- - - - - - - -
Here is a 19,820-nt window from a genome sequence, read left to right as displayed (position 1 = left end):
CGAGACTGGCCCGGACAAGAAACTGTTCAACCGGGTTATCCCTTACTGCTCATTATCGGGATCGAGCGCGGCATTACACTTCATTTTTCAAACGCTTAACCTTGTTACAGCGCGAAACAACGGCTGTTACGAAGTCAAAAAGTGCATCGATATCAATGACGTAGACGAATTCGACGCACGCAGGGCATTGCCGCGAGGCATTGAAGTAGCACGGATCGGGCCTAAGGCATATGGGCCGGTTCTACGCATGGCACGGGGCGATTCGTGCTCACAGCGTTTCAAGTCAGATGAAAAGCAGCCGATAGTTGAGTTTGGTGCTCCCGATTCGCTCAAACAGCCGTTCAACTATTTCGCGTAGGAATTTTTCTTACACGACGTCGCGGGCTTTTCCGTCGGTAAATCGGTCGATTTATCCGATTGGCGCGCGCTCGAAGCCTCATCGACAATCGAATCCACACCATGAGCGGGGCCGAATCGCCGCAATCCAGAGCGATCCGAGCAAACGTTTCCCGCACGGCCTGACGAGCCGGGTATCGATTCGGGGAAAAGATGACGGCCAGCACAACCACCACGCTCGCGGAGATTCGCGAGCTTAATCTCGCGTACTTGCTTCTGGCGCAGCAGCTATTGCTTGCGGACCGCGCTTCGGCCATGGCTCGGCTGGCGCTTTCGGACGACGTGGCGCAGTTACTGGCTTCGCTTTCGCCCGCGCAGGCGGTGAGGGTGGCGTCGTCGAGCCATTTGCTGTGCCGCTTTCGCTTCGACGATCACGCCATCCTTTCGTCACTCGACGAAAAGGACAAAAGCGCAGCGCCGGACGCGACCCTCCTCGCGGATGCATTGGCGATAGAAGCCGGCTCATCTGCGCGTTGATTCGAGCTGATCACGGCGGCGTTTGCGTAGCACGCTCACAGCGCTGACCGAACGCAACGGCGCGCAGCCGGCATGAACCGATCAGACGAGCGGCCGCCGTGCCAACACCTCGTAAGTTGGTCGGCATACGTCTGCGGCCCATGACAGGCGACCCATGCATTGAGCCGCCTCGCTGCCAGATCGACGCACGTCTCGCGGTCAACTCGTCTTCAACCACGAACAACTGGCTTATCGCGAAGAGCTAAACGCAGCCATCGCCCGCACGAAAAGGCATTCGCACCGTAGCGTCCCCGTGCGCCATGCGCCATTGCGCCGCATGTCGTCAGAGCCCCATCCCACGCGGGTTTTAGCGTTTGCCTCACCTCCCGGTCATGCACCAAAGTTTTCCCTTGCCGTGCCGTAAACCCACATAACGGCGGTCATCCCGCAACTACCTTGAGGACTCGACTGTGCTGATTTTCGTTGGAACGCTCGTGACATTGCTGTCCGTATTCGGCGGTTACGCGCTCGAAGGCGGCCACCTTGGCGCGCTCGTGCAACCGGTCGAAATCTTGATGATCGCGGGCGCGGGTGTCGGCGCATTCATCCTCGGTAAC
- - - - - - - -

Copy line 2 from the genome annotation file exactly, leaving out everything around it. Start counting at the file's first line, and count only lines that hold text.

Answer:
CGAGACTGGCCCGGACAAGAAACTGTTCAACCGGGTTATCCCTTACTGCTCATTATCGGGATCGAGCGCGGCATTACACTTCATTTTTCAAACGCTTAACCTTGTTACAGCGCGAAACAACGGCTGTTACGAAGTCAAAAAGTGCATCGATATCAATGACGTAGACGAATTCGACGCACGCAGGGCATTGCCGCGAGGCATTGAAGTAGCACGGATCGGGCCTAAGGCATATGGGCCGGTTCTACGCATGGCACGGGGCGATTCGTGCTCACAGCGTTTCAAGTCAGATGAAAAGCAGCCGATAGTTGAGTTTGGTGCTCCCGATTCGCTCAAACAGCCGTTCAACTATTTCGCGTAGGAATTTTTCTTACACGACGTCGCGGGCTTTTCCGTCGGTAAATCGGTCGATTTATCCGATTGGCGCGCGCTCGAAGCCTCATCGACAATCGAATCCACACCATGAGCGGGGCCGAATCGCCGCAATCCAGAGCGATCCGAGCAAACGTTTCCCGCACGGCCTGACGAGCCGGGTATCGATTCGGGGAAAAGATGACGGCCAGCACAACCACCACGCTCGCGGAGATTCGCGAGCTTAATCTCGCGTACTTGCTTCTGGCGCAGCAGCTATTGCTTGCGGACCGCGCTTCGGCCATGGCTCGGCTGGCGCTTTCGGACGACGTGGCGCAGTTACTGGCTTCGCTTTCGCCCGCGCAGGCGGTGAGGGTGGCGTCGTCGAGCCATTTGCTGTGCCGCTTTCGCTTCGACGATCACGCCATCCTTTCGTCACTCGACGAAAAGGACAAAAGCGCAGCGCCGGACGCGACCCTCCTCGCGGATGCATTGGCGATAGAAGCCGGCTCATCTGCGCGTTGATTCGAGCTGATCACGGCGGCGTTTGCGTAGCACGCTCACAGCGCTGACCGAACGCAACGGCGCGCAGCCGGCATGAACCGATCAGACGAGCGGCCGCCGTGCCAACACCTCGTAAGTTGGTCGGCATACGTCTGCGGCCCATGACAGGCGACCCATGCATTGAGCCGCCTCGCTGCCAGATCGACGCACGTCTCGCGGTCAACTCGTCTTCAACCACGAACAACTGGCTTATCGCGAAGAGCTAAACGCAGCCATCGCCCGCACGAAAAGGCATTCGCACCGTAGCGTCCCCGTGCGCCATGCGCCATTGCGCCGCATGTCGTCAGAGCCCCATCCCACGCGGGTTTTAGCGTTTGCCTCACCTCCCGGTCATGCACCAAAGTTTTCCCTTGCCGTGCCGTAAACCCACATAACGGCGGTCATCCCGCAACTACCTTGAGGACTCGACTGTGCTGATTTTCGTTGGAACGCTCGTGACATTGCTGTCCGTATTCGGCGGTTACGCGCTCGAAGGCGGCCACCTTGGCGCGCTCGTGCAACCGGTCGAAATCTTGATGATCGCGGGCGCGGGTGTCGGCGCATTCATCCTCGGTAAC